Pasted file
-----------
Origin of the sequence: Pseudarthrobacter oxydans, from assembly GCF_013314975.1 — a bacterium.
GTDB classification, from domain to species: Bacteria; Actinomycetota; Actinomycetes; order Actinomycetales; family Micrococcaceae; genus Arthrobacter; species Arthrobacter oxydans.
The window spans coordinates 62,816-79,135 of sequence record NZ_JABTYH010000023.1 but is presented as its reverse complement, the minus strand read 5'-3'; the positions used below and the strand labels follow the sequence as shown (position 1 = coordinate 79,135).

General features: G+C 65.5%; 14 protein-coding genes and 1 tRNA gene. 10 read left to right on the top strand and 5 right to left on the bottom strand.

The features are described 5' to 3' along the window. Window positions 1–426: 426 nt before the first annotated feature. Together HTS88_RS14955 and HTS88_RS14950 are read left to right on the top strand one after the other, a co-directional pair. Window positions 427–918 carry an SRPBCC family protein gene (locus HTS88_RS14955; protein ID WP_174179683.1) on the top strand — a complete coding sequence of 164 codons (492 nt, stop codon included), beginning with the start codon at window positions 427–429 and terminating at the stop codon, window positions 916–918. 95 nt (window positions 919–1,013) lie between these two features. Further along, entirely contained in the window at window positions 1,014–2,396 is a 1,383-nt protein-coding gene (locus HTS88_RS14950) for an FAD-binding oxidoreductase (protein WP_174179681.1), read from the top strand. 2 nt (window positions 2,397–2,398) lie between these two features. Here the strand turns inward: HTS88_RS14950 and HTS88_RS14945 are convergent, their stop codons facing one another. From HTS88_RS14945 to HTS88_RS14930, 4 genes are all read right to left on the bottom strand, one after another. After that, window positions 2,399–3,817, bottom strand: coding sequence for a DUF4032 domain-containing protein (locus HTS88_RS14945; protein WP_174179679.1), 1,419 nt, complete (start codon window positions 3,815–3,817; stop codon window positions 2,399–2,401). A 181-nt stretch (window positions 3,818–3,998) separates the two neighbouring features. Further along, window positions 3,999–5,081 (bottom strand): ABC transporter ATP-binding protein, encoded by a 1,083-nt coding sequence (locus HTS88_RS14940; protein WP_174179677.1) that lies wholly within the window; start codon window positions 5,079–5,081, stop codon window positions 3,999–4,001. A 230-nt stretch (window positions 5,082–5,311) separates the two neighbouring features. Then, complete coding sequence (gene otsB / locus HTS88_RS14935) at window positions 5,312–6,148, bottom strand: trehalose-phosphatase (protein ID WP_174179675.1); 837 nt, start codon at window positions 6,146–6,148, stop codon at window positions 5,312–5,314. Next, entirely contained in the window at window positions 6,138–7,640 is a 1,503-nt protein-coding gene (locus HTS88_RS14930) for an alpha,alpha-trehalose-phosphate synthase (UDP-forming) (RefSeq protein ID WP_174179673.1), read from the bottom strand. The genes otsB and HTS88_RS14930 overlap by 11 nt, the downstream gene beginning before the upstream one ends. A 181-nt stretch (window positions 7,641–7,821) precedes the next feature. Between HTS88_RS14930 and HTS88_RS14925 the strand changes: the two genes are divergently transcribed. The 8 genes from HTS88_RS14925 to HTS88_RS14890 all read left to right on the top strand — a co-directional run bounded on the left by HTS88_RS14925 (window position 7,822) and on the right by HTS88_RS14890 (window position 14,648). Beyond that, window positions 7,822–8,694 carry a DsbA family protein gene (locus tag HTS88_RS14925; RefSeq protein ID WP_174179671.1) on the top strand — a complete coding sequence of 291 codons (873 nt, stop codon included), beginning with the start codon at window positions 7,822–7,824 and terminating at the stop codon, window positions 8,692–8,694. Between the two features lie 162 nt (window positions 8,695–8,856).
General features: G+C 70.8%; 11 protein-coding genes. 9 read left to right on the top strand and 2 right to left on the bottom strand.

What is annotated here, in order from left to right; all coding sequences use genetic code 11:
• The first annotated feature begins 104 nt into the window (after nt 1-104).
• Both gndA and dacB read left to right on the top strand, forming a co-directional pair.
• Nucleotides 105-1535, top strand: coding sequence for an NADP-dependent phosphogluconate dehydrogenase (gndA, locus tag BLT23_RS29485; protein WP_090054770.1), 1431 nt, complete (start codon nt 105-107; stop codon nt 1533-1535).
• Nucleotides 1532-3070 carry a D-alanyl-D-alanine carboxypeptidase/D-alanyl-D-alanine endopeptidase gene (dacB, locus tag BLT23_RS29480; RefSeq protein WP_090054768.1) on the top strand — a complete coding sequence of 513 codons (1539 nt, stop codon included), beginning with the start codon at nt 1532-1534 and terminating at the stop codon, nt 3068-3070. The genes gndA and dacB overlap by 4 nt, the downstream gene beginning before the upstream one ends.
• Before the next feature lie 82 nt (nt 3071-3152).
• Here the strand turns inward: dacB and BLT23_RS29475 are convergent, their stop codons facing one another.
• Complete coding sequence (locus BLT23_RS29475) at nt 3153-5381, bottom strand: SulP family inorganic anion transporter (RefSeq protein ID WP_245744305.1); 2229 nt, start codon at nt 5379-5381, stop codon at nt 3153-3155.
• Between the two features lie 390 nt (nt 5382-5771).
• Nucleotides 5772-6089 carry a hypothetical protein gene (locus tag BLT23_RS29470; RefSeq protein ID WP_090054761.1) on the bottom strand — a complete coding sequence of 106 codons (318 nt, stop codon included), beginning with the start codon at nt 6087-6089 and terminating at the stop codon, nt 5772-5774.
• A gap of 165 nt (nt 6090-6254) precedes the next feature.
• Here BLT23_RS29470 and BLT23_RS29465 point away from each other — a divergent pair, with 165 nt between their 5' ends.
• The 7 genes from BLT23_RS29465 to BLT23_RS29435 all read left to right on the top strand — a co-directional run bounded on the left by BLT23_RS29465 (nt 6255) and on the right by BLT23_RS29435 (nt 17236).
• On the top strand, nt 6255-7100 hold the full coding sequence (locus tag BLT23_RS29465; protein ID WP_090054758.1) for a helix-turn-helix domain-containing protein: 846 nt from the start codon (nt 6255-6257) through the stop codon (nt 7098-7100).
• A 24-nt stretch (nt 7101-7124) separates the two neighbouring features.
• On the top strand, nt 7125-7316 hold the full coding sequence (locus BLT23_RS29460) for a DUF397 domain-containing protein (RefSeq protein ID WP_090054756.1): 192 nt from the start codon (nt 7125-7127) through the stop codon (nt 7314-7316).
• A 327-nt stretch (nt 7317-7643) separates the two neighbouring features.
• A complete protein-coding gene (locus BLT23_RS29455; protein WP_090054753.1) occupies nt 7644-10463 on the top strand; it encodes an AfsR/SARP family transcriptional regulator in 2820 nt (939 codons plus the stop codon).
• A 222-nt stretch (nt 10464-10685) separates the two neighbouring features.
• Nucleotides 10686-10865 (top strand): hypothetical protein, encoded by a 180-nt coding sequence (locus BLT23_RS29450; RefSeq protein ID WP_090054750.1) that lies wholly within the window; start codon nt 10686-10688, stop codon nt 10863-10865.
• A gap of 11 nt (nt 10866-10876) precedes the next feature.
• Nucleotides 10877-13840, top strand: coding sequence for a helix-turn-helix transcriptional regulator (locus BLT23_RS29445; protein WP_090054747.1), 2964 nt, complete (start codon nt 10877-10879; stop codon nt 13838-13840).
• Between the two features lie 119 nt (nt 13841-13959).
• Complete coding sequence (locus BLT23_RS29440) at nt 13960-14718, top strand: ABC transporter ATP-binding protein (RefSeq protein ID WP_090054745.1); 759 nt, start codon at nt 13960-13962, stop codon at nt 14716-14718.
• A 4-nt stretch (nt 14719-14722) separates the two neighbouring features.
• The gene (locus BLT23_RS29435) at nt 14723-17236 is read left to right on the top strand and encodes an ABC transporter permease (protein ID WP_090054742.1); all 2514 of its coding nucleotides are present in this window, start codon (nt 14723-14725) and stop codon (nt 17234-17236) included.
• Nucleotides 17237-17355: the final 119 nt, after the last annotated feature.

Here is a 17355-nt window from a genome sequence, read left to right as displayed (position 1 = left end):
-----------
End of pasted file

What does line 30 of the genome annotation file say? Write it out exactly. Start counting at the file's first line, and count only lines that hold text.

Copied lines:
• Complete coding sequence (locus BLT23_RS29440) at nt 13960-14718, top strand: ABC transporter ATP-binding protein (RefSeq protein ID WP_090054745.1); 759 nt, start codon at nt 13960-13962, stop codon at nt 14716-14718.